The Justice and Development Party, or the A.K.P., which has been in power for more than a decade now, needed the coal for electricity, for construction projects and, as the miners saw, for gifts to dole out at election time. The country’s prime minister and now president, Recep Tayyip Erdogan, had bags of coal delivered to poor Turks during his last three campaigns. Most miners supported the A.K.P.: If the party didn’t win, their bosses told them, you won’t have jobs. Sometimes, the miners said, they were paid their daily wage to take a bus to the A.K.P.’s famous, techo-thumping rallies, which often gave the impression that the entire nation had gathered in impromptu parties of collective joy. The miners, too, waved their hands in the air and screamed.

It’s hard to read that and not think about Southern West Virginia, and the recent election, and, of course, the ongoing criminal case involving former Massey Energy CEO Don Blankenship and the Upper Big Branch Mine Disaster. The Times had a recent front-page piece on Blankenship being charged. It was headlined, West Virginia Coal Country Sees New Era as Donald Blankenship Is Indicted, and reported:

Mine Explosion CongressMany family members of Upper Big Branch victims feared, in the nearly five years since the explosion, that Mr. Blankenship would never be held accountable because of his power and money.

As the United States attorney pursuing the case, R. Booth Goodwin II, won convictions of four lower-ranking Massey executives, miners’ families and others saw them as scapegoats. “Don Blankenship is a very powerful person; he won’t see a day in prison, I promise you that,” Jonathan Hughart, the son of David Hughart, a Blankenship lieutenant convicted last year, said at the time.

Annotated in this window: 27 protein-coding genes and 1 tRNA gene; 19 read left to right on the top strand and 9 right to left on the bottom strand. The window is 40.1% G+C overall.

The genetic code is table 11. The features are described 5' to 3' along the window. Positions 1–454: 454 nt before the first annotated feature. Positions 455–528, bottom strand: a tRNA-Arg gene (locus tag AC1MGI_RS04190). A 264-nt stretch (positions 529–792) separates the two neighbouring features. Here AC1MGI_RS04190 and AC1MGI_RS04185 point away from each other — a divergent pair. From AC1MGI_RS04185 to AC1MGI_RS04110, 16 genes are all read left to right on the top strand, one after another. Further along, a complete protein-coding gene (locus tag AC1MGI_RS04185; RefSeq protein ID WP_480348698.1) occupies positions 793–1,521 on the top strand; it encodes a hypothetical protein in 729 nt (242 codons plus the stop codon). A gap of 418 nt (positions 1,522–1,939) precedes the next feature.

But all along, prosecutors were pressuring top executives to cooperate and establishing a paper trail tying Mr. Blankenship to daily decisions at Upper Big Branch. It is meant to refute any claim that he was too senior to have been involved in the disaster, which a state investigation traced to a corporate “culture in which wrongdoing became acceptable, where deviation was the norm.”

Lots of questions remain about Upper Big Branch, and certainly about how the case against Blankenship will play out. But for me, this quotation, from a key court ruling about how our criminal justice system is supposed to operate, seems especially relevant:

… The significant community therapeutic value of public trials was recognized: when a shocking crime occurs, a community reaction of outrage and public protest often follows, and thereafter the open processes of justice serve an important prophylactic purpose, providing an outlet for community concern, hostility, and emotion. To work effectively, it is important that society’s criminal process satisfy the appearance of justice,which can best be provided by allowing people to observe such process …